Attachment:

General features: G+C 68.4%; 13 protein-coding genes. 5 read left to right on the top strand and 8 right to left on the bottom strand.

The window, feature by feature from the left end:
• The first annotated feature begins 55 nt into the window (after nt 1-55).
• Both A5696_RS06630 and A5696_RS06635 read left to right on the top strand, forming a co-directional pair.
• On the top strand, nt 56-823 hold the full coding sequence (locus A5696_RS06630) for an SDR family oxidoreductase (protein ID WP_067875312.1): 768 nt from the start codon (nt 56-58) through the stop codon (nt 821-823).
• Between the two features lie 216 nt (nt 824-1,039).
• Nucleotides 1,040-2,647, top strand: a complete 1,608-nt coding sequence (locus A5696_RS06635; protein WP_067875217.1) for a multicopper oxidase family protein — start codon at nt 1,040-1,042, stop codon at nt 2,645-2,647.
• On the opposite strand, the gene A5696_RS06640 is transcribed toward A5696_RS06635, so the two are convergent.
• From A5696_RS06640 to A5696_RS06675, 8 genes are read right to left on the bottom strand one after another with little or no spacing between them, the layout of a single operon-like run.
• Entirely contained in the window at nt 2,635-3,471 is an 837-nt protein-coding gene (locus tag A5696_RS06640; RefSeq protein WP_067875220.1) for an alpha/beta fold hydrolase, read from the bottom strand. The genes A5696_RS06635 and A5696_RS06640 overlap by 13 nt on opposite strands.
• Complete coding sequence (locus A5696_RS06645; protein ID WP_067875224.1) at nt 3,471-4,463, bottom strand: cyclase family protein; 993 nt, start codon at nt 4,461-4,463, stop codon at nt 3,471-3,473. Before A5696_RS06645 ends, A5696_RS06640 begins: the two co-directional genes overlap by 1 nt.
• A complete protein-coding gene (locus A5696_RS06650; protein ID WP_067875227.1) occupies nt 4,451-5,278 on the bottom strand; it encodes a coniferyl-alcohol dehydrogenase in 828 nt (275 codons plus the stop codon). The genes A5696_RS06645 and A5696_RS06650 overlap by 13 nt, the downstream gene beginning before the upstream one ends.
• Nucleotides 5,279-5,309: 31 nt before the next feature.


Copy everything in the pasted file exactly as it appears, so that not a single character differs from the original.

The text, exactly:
General features: G+C 68.4%; 13 protein-coding genes. 5 read left to right on the top strand and 8 right to left on the bottom strand.

The window, feature by feature from the left end:
• The first annotated feature begins 55 nt into the window (after nt 1-55).
• Both A5696_RS06630 and A5696_RS06635 read left to right on the top strand, forming a co-directional pair.
• On the top strand, nt 56-823 hold the full coding sequence (locus A5696_RS06630) for an SDR family oxidoreductase (protein ID WP_067875312.1): 768 nt from the start codon (nt 56-58) through the stop codon (nt 821-823).
• Between the two features lie 216 nt (nt 824-1,039).
• Nucleotides 1,040-2,647, top strand: a complete 1,608-nt coding sequence (locus A5696_RS06635; protein WP_067875217.1) for a multicopper oxidase family protein — start codon at nt 1,040-1,042, stop codon at nt 2,645-2,647.
• On the opposite strand, the gene A5696_RS06640 is transcribed toward A5696_RS06635, so the two are convergent.
• From A5696_RS06640 to A5696_RS06675, 8 genes are read right to left on the bottom strand one after another with little or no spacing between them, the layout of a single operon-like run.
• Entirely contained in the window at nt 2,635-3,471 is an 837-nt protein-coding gene (locus tag A5696_RS06640; RefSeq protein WP_067875220.1) for an alpha/beta fold hydrolase, read from the bottom strand. The genes A5696_RS06635 and A5696_RS06640 overlap by 13 nt on opposite strands.
• Complete coding sequence (locus A5696_RS06645; protein ID WP_067875224.1) at nt 3,471-4,463, bottom strand: cyclase family protein; 993 nt, start codon at nt 4,461-4,463, stop codon at nt 3,471-3,473. Before A5696_RS06645 ends, A5696_RS06640 begins: the two co-directional genes overlap by 1 nt.
• A complete protein-coding gene (locus A5696_RS06650; protein ID WP_067875227.1) occupies nt 4,451-5,278 on the bottom strand; it encodes a coniferyl-alcohol dehydrogenase in 828 nt (275 codons plus the stop codon). The genes A5696_RS06645 and A5696_RS06650 overlap by 13 nt, the downstream gene beginning before the upstream one ends.
• Nucleotides 5,279-5,309: 31 nt before the next feature.